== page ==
Russian Hackers Have Power To Take Down Electrical Grids: Report
A 2016 attack that cut power to Kiev could have just been a test run
Hackers believed to be affiliated with the Russian government have developed a program that could do more damage to worldwide electrical grids than any previously known to the public, researchers say.
A new report from cybersecurity firm Dragos details a sophisticated malware framework, which it calls CrashOverride, that could be adapted with relative ease for use against different power grids, making it a threat to electricity suppliers around the world.
The malware was used in a December, 2016 attack against a Ukrainian power grid. That attack, which cut power for an hour for about a fifth of the capital city of Kiev, received comparatively little attention at the time, in part because it was less damaging than a different attack in 2015.
While there isn’t an official tally of victims from the 2015 attack, some 80,000 customers from a single one of those companies, Kyivoblenergo, lost power for several hours. It was a multi-pronged attack: Not only did the malware shut down internal production at power companies, it also froze operators’ screens, leading them to believe operations were running normally. The attack was boosted by a mysterious flood of phone calls, which tied up phone operators who would have otherwise been quickly alerted to the severity of the problem.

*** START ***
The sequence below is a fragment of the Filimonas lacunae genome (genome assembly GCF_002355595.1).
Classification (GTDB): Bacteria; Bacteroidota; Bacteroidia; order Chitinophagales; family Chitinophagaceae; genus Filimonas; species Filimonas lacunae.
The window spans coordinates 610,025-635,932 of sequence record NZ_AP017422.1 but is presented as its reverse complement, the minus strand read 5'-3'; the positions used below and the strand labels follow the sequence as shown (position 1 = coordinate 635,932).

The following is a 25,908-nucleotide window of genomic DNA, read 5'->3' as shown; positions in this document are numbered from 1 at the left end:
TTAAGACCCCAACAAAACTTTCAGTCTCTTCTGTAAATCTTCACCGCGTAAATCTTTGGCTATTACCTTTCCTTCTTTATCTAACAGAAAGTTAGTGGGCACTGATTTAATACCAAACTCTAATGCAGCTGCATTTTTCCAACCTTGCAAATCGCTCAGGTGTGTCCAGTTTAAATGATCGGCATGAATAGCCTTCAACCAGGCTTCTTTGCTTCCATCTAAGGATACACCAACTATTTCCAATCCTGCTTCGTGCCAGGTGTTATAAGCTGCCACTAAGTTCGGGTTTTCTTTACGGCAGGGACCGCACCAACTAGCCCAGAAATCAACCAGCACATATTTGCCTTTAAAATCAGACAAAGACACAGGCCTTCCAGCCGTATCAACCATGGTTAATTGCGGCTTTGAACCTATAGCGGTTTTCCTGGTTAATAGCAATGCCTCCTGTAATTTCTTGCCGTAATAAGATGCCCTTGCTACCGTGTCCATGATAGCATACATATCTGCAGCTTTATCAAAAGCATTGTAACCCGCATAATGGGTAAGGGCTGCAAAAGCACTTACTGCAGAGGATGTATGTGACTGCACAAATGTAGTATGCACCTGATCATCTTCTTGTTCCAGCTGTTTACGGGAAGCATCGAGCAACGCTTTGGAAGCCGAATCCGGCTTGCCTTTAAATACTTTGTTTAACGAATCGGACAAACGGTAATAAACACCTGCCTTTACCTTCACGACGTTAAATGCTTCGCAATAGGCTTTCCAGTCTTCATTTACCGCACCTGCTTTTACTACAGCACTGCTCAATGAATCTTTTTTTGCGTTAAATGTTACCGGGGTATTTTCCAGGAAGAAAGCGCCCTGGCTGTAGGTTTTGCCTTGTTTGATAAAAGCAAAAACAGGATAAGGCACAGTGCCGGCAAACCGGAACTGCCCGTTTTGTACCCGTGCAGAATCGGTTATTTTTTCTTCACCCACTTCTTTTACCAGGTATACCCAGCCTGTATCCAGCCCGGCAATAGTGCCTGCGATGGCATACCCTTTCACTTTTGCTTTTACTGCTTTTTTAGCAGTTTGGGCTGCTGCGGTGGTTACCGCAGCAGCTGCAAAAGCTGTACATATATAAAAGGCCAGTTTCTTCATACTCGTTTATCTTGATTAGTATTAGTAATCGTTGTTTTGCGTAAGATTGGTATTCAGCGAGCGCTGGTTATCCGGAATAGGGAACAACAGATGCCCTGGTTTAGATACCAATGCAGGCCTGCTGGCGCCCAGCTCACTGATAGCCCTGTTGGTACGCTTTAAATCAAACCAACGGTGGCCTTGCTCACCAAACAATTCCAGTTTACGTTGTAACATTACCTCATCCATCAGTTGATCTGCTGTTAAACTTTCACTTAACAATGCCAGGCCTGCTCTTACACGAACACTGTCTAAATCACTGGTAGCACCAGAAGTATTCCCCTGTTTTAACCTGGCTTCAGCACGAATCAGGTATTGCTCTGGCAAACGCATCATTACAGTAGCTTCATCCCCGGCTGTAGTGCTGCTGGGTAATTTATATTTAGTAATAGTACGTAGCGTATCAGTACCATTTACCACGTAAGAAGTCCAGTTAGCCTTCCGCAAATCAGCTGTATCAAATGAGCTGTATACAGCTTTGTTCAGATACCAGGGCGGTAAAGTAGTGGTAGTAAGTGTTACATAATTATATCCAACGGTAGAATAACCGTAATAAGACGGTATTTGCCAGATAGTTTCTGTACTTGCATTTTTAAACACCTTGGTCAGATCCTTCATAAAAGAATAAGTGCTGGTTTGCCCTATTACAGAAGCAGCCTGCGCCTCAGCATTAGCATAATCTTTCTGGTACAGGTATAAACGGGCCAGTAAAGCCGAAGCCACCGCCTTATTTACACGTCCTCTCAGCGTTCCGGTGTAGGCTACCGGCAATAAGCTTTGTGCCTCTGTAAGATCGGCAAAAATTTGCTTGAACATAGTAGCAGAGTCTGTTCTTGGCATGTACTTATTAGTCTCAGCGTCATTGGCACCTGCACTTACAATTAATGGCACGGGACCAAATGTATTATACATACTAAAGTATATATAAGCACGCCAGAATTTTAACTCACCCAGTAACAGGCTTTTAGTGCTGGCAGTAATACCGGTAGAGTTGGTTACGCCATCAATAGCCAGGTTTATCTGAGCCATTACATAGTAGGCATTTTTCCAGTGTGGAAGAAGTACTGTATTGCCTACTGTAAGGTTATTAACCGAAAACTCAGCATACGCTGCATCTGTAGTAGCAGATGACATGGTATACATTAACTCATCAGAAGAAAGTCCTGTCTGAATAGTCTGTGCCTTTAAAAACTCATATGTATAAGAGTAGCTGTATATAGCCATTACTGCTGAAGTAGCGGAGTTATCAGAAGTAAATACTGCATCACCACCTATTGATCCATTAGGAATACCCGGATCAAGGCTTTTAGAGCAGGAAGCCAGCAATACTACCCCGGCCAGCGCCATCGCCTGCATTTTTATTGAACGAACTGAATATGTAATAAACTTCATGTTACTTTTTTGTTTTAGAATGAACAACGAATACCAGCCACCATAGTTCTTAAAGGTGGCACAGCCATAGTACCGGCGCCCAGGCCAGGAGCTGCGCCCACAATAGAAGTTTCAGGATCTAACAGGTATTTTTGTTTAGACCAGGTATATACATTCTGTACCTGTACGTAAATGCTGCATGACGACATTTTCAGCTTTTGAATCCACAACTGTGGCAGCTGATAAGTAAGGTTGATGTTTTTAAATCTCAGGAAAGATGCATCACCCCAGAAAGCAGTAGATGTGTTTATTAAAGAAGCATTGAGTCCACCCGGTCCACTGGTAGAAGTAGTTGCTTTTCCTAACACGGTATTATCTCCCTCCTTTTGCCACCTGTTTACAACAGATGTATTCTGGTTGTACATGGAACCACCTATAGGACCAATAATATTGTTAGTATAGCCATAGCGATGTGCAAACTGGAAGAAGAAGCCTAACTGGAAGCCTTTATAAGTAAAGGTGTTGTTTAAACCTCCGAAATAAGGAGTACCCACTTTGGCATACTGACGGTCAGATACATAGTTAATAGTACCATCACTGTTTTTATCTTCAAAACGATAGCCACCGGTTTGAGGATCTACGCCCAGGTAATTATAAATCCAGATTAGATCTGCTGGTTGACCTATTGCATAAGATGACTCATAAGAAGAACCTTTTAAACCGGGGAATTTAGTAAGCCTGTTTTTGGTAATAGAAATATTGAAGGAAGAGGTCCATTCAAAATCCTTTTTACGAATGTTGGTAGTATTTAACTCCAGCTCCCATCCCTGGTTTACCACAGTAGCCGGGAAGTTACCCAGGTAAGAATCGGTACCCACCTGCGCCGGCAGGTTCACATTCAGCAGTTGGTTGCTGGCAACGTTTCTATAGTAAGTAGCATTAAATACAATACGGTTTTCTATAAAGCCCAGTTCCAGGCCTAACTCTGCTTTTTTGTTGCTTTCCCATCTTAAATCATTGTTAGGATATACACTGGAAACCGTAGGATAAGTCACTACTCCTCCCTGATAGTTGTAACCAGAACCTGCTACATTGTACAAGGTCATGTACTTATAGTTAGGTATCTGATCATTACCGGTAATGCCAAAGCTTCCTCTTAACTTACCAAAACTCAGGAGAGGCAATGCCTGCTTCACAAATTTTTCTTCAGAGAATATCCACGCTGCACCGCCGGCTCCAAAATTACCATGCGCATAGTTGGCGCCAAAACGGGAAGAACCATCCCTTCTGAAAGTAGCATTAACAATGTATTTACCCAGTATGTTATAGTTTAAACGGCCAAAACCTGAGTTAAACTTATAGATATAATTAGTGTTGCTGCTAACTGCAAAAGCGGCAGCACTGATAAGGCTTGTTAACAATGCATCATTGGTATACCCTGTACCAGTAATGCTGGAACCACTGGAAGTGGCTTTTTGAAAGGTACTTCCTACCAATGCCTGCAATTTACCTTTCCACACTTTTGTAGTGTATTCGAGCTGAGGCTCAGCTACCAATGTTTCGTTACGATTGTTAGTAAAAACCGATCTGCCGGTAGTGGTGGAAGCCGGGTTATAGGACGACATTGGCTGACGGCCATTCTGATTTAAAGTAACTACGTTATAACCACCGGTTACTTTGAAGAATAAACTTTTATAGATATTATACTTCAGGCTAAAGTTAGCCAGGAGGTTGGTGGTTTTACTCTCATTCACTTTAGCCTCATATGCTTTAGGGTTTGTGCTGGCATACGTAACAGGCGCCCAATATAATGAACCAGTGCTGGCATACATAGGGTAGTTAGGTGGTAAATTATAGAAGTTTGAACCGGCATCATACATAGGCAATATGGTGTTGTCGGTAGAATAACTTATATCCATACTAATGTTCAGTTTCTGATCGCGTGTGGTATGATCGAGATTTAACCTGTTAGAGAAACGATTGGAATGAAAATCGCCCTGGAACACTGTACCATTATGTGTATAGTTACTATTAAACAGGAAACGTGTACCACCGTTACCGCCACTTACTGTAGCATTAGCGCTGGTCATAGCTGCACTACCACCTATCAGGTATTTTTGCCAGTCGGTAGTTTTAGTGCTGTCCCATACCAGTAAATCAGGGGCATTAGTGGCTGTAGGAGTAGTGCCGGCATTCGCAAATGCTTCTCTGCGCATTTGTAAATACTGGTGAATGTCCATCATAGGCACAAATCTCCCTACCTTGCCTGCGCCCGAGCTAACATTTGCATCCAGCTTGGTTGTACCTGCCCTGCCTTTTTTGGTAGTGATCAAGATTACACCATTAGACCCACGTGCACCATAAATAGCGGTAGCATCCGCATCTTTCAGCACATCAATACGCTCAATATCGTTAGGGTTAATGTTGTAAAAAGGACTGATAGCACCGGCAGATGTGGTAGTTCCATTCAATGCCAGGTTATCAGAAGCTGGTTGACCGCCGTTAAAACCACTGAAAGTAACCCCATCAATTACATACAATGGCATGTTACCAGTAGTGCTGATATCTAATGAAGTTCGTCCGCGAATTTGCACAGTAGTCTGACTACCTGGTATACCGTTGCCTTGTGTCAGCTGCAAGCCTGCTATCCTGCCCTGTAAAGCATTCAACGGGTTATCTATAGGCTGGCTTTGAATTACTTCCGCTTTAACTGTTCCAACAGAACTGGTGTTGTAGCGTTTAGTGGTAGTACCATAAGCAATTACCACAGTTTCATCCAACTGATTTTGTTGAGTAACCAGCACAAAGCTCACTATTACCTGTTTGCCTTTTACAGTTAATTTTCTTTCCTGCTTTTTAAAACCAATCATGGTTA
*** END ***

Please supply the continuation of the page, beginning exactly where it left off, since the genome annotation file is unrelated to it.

But upon analyzing the attacks and the malware framework behind it, Dragos warns that the more recent attack appears to have been a proof-of-concept for CrashOverride, which is far more powerful than the 2016 outage indicates.
While cyberattacks are inherently and notoriously difficult to attribute, numerous U.S. cybersecurity firms have cited the same culprit as ultimately responsible for both of the Ukrainian power grid attacks — the Russian government. While cyber-warfare is common among a number of countries, Russia has grown to be particularly brazen with high-profile attacks.
Attacks on electric grids have long been considered a doomsday scenario, because theoretically a handful of dedicated hackers could substantially damage infrastructure and put civilian lives at risk. The U.S., however, has recently seen more creative, disastrous hacks on other systems. Notably, the Russian government attack and dissemination of Democratic Party files to aid in the election of President Donald Trump, and the 2015 Office of Personnel Management hack, believed to be perpetrated by China, which exposed some 21.5 million federal employees’ Social Security Numbers as well as the personal files of undercover intelligence and law-enforcement agents.